I was talking to a friend recently who works in a large Silicon Valley company about the expectations of managers within large companies and we discussed how big company managers routinely describe themselves as either “tactical” or “strategic.” Typically, those who say they are “strategic” talk down to those considered more “tactical,” directly or indirectly. This is wrong-headed. Marc Hedlund’s post about Web 2.0 development practices over at O’Reilly Radar firmed up my existing feelings on the matter:
More often, though, the developers and the CEO respond to the majority of the support email. One CEO told me he responds to about 80% of all the mail they receive. How better to know what people are saying about your product? he asked.
These days (especially in the web world), being conversant in “big picture” issues means knowing the details, as the anecdote above illustrates. I would bet that the fact that it cost a hundred dollars to FedEx a 30-pound bag of dog food was dismissed as a “tactical” concern by Pets.com board members back in the dot-com craziness as they pursued the larger “strategy” of selling pet food online. We know how that ended up.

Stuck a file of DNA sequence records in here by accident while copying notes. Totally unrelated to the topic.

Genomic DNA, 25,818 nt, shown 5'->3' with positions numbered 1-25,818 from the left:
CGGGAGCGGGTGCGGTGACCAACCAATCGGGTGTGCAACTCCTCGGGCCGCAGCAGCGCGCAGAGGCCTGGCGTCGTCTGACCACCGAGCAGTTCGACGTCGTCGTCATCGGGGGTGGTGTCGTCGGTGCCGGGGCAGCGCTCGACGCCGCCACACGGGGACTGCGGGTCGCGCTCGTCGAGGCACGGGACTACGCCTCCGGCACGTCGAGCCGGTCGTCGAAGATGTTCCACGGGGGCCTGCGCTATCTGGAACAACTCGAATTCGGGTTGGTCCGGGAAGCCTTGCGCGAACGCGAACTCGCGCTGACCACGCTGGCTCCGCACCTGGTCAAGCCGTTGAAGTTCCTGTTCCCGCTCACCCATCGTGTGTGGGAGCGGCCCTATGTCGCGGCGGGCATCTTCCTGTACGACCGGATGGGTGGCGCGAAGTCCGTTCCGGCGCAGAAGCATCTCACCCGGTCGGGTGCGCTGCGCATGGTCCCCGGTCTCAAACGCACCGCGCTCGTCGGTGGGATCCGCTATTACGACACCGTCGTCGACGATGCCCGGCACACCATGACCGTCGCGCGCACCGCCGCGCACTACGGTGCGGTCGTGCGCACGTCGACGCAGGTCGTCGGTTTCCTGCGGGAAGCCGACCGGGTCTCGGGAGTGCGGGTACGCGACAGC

“Strategies” are big and sweeping and inherently pass the task of implementation to someone else. Tactics are inherently about executing. The distance between “strategic” and “tactical” is measured in meetings, PowerPoints, conference calls, and, well, “not writing code.” Limiting (or even mostly eliminating) that distance is the key to making things happen.
I’m not saying that strategy isn’t important, just that strategy directly combined with tactical skill is the real killer combo. “Strategy” in the absense of tactical engagement is a loser’s game. If you’re a manager who gets down in the muck to make things happen (not to be confused with “micromanagement”), take heart: tactical is the new strategic.